MILLIGAN COLLEGE, Tenn. (Sept. 11, 2015) — An upcoming Milligan College lecture will take audiences back to the 8th and 7th century B.C. in Jordan, a time rich in biblical history.
John Mark Wade, Milligan’s theological librarian and assistant director of library services, will present his archaeological research on Tuesday, Sept. 15, at 7 p.m. in Hyder Auditorium in the college’s Science Building.
His lecture, “‘This Will Change Your Life!’ (some dusty archaeological adventures in the Middle East), will explore the archaeological past of biblical Moabites, the era of prophets Isaiah, Amos, Micah, Hosea and King Hezekiah.
Wade hopes his lecture will inspire students to seek out passionate professors who can inspire and change them—like Wade experienced from his own professor as a student studying archaeology.
Since 1976, Wade has worked on three major excavations: the Lahav Research Project at Tell Halif, Israel; the Punic Project at Carthage near Tunis, Tunisia; and since 1999, the Karak Resources Project in the Karak Governorate of Jordan. During these expeditions, he has worked in a variety of roles including an area and field supervisor, directing the work of volunteers and local workers.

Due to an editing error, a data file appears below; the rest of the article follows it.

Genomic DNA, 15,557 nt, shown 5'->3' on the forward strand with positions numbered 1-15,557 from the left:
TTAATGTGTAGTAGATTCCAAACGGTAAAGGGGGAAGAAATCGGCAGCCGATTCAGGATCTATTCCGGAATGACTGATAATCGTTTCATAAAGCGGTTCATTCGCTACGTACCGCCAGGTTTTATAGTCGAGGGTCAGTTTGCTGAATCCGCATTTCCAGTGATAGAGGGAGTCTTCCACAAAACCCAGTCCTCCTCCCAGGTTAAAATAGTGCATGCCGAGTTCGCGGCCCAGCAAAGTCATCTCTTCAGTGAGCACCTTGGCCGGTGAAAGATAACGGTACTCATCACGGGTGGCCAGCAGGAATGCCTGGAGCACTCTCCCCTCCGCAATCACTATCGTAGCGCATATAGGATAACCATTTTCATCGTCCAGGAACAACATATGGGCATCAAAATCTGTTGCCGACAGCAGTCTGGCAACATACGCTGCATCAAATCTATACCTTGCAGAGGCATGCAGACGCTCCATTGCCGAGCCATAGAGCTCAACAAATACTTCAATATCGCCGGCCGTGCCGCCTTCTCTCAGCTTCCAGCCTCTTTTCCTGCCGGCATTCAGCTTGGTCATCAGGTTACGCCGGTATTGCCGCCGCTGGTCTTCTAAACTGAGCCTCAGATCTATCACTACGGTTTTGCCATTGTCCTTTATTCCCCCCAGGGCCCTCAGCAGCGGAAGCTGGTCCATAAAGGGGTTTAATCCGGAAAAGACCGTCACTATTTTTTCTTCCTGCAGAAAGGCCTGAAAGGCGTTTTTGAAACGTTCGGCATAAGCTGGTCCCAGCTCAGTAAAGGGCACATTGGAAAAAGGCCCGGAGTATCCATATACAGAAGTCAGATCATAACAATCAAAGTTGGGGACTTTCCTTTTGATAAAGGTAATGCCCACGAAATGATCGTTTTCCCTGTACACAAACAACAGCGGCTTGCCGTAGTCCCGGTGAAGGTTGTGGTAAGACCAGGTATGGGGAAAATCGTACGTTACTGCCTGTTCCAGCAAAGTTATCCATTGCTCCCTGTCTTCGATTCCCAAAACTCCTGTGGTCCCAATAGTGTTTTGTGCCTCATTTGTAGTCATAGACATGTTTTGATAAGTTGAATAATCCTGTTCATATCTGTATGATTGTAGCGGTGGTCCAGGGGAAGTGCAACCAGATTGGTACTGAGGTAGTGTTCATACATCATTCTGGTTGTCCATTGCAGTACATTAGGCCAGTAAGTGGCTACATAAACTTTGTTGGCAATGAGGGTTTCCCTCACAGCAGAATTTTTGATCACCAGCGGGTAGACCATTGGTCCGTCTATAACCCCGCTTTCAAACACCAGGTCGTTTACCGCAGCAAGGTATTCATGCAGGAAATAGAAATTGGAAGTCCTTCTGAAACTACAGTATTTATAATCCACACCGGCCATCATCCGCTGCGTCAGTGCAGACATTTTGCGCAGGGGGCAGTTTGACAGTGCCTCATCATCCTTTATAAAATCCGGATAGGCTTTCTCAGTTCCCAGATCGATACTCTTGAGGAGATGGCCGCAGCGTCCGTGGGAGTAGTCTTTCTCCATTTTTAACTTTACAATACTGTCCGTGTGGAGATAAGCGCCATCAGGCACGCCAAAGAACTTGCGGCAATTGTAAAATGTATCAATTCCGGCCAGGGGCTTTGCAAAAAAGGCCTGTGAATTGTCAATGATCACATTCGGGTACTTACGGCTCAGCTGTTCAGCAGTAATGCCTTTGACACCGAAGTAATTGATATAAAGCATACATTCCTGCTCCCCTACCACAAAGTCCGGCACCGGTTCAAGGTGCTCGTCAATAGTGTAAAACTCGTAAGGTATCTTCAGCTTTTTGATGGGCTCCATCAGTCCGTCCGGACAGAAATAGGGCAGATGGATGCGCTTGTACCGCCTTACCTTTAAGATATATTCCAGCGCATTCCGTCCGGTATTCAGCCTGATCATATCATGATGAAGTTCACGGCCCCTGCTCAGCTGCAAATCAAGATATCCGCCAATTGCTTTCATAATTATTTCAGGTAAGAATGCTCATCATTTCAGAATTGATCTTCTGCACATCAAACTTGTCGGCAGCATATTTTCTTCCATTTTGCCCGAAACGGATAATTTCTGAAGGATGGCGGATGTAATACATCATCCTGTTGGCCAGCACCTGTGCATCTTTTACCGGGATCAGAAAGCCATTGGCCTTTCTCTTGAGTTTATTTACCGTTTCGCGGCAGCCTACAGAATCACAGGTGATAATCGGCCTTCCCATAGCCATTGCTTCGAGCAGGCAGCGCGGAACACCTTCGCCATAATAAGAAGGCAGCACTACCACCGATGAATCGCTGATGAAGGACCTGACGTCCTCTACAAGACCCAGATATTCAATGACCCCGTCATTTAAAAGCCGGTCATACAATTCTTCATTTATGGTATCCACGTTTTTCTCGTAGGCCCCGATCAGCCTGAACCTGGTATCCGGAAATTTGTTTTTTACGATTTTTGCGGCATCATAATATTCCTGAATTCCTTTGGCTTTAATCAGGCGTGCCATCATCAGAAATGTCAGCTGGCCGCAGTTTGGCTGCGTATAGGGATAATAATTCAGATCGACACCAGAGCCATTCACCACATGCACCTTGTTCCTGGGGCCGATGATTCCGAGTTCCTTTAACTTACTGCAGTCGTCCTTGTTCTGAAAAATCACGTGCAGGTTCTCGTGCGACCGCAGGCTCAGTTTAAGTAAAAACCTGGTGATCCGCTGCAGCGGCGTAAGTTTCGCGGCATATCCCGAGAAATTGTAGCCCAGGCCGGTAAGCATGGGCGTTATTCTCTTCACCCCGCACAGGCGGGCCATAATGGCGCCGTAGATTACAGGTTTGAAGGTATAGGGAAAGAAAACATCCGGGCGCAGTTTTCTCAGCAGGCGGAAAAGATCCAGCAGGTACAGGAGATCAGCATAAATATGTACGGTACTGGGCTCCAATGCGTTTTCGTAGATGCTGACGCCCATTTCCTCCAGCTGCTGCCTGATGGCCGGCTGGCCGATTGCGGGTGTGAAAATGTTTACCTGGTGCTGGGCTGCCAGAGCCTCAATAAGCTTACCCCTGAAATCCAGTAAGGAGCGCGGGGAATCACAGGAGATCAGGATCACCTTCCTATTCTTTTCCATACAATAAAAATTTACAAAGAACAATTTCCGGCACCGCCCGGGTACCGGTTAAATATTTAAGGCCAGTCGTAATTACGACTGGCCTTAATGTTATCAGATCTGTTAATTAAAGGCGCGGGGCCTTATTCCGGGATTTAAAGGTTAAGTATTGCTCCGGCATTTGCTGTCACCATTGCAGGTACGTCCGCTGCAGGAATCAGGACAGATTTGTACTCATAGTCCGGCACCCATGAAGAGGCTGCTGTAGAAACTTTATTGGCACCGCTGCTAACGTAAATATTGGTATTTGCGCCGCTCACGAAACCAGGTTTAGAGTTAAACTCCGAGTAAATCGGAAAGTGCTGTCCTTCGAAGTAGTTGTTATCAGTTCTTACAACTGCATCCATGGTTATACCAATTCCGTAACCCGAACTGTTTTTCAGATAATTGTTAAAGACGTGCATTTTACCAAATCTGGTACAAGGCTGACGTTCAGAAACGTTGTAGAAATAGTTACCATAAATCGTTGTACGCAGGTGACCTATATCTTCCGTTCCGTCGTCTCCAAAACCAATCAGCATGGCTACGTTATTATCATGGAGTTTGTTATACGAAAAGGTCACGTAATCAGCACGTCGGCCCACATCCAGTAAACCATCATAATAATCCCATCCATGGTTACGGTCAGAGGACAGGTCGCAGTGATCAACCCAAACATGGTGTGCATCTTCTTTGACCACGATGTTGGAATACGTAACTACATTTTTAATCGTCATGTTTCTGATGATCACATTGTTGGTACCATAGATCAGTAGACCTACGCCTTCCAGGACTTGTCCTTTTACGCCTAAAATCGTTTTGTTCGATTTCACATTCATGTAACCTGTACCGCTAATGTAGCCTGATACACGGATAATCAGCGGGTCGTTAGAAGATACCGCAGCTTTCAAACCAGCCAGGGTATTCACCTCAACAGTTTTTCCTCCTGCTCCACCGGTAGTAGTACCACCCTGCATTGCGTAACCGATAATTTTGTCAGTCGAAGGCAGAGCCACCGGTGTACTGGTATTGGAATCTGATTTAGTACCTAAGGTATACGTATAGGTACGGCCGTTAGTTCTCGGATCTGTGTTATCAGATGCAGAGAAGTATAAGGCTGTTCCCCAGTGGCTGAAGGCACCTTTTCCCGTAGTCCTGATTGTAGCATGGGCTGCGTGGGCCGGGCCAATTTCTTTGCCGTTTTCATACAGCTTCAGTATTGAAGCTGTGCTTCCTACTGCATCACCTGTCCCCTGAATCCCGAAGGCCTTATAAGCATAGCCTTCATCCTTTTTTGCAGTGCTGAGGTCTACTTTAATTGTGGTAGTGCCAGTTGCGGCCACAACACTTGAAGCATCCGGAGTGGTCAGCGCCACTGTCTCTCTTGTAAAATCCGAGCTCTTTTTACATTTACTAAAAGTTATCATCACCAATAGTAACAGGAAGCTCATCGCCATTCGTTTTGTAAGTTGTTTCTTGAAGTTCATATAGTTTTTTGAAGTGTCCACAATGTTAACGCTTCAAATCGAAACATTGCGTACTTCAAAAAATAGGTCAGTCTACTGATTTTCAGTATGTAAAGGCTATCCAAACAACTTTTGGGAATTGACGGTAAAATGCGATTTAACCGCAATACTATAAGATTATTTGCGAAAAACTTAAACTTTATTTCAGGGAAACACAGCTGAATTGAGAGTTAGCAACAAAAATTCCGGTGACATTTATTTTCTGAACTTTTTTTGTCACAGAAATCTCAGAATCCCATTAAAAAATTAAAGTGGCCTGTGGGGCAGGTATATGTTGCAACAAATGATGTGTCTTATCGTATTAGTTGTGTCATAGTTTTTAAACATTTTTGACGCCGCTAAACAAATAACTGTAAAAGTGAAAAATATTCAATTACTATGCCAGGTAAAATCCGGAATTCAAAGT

“The college’s faculty lecture series is an opportunity for students to hear more about the research passions of Milligan faculty and to see the value of research,” said Dr. Joy Drinnon, professor of psychology and director of the college’s undergraduate research program. “John is extremely passionate about archaeology and the biblical history being uncovered out in the field. His work proves that research often goes beyond the classroom and can be full of adventure.”
After receiving a bachelor’s and master’s degree in ancient Near Eastern studies from Cincinnati Christian University, Wade did graduate work at the Oriental Institute of the University of Chicago and at the University of Leicester in England. He later received another master’s degree in library and information science from the University of North Texas. He began working in the library of Emmanuel Christian Seminary (now part of Milligan since July 1, 2015) in 1992.